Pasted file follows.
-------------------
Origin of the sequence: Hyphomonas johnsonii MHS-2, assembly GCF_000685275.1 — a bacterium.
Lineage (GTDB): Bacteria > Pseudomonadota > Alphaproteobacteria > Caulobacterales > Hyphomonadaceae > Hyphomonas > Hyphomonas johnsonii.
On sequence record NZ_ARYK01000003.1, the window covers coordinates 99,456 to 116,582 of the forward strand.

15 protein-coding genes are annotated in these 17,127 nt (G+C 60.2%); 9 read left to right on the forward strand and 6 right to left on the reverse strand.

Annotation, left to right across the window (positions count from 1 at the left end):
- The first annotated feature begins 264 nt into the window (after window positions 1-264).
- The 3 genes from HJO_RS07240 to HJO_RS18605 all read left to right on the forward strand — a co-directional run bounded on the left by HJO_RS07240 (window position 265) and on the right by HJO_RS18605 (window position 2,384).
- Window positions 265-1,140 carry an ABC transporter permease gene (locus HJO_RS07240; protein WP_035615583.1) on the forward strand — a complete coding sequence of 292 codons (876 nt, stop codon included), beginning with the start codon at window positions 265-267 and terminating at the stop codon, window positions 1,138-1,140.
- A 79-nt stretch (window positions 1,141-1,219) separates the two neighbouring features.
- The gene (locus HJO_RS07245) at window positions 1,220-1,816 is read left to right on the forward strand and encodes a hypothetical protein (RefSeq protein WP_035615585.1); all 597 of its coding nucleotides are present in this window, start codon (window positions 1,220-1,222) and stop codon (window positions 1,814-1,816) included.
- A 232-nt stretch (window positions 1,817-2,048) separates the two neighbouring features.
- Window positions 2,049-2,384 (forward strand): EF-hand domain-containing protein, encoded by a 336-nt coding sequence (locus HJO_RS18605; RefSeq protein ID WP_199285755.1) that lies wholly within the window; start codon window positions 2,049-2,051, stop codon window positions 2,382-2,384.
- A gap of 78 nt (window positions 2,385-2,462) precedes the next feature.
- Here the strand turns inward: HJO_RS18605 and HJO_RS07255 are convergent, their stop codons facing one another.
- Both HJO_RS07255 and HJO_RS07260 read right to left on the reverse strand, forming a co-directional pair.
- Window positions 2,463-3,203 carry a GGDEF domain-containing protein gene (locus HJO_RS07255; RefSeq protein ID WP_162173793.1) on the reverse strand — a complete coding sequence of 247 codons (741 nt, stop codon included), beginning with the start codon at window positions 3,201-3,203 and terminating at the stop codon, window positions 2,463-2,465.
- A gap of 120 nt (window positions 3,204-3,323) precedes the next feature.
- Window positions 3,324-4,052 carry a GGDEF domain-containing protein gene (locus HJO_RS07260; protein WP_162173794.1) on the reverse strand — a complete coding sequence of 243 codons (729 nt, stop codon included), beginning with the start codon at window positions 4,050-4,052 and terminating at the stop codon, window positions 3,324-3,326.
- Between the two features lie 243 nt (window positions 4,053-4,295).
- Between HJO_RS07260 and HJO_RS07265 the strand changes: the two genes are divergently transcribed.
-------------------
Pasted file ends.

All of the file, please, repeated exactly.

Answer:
Origin of the sequence: Hyphomonas johnsonii MHS-2, assembly GCF_000685275.1 — a bacterium.
Lineage (GTDB): Bacteria > Pseudomonadota > Alphaproteobacteria > Caulobacterales > Hyphomonadaceae > Hyphomonas > Hyphomonas johnsonii.
On sequence record NZ_ARYK01000003.1, the window covers coordinates 99,456 to 116,582 of the forward strand.

15 protein-coding genes are annotated in these 17,127 nt (G+C 60.2%); 9 read left to right on the forward strand and 6 right to left on the reverse strand.

Annotation, left to right across the window (positions count from 1 at the left end):
- The first annotated feature begins 264 nt into the window (after window positions 1-264).
- The 3 genes from HJO_RS07240 to HJO_RS18605 all read left to right on the forward strand — a co-directional run bounded on the left by HJO_RS07240 (window position 265) and on the right by HJO_RS18605 (window position 2,384).
- Window positions 265-1,140 carry an ABC transporter permease gene (locus HJO_RS07240; protein WP_035615583.1) on the forward strand — a complete coding sequence of 292 codons (876 nt, stop codon included), beginning with the start codon at window positions 265-267 and terminating at the stop codon, window positions 1,138-1,140.
- A 79-nt stretch (window positions 1,141-1,219) separates the two neighbouring features.
- The gene (locus HJO_RS07245) at window positions 1,220-1,816 is read left to right on the forward strand and encodes a hypothetical protein (RefSeq protein WP_035615585.1); all 597 of its coding nucleotides are present in this window, start codon (window positions 1,220-1,222) and stop codon (window positions 1,814-1,816) included.
- A 232-nt stretch (window positions 1,817-2,048) separates the two neighbouring features.
- Window positions 2,049-2,384 (forward strand): EF-hand domain-containing protein, encoded by a 336-nt coding sequence (locus HJO_RS18605; RefSeq protein ID WP_199285755.1) that lies wholly within the window; start codon window positions 2,049-2,051, stop codon window positions 2,382-2,384.
- A gap of 78 nt (window positions 2,385-2,462) precedes the next feature.
- Here the strand turns inward: HJO_RS18605 and HJO_RS07255 are convergent, their stop codons facing one another.
- Both HJO_RS07255 and HJO_RS07260 read right to left on the reverse strand, forming a co-directional pair.
- Window positions 2,463-3,203 carry a GGDEF domain-containing protein gene (locus HJO_RS07255; RefSeq protein ID WP_162173793.1) on the reverse strand — a complete coding sequence of 247 codons (741 nt, stop codon included), beginning with the start codon at window positions 3,201-3,203 and terminating at the stop codon, window positions 2,463-2,465.
- A gap of 120 nt (window positions 3,204-3,323) precedes the next feature.
- Window positions 3,324-4,052 carry a GGDEF domain-containing protein gene (locus HJO_RS07260; protein WP_162173794.1) on the reverse strand — a complete coding sequence of 243 codons (729 nt, stop codon included), beginning with the start codon at window positions 4,050-4,052 and terminating at the stop codon, window positions 3,324-3,326.
- Between the two features lie 243 nt (window positions 4,053-4,295).
- Between HJO_RS07260 and HJO_RS07265 the strand changes: the two genes are divergently transcribed.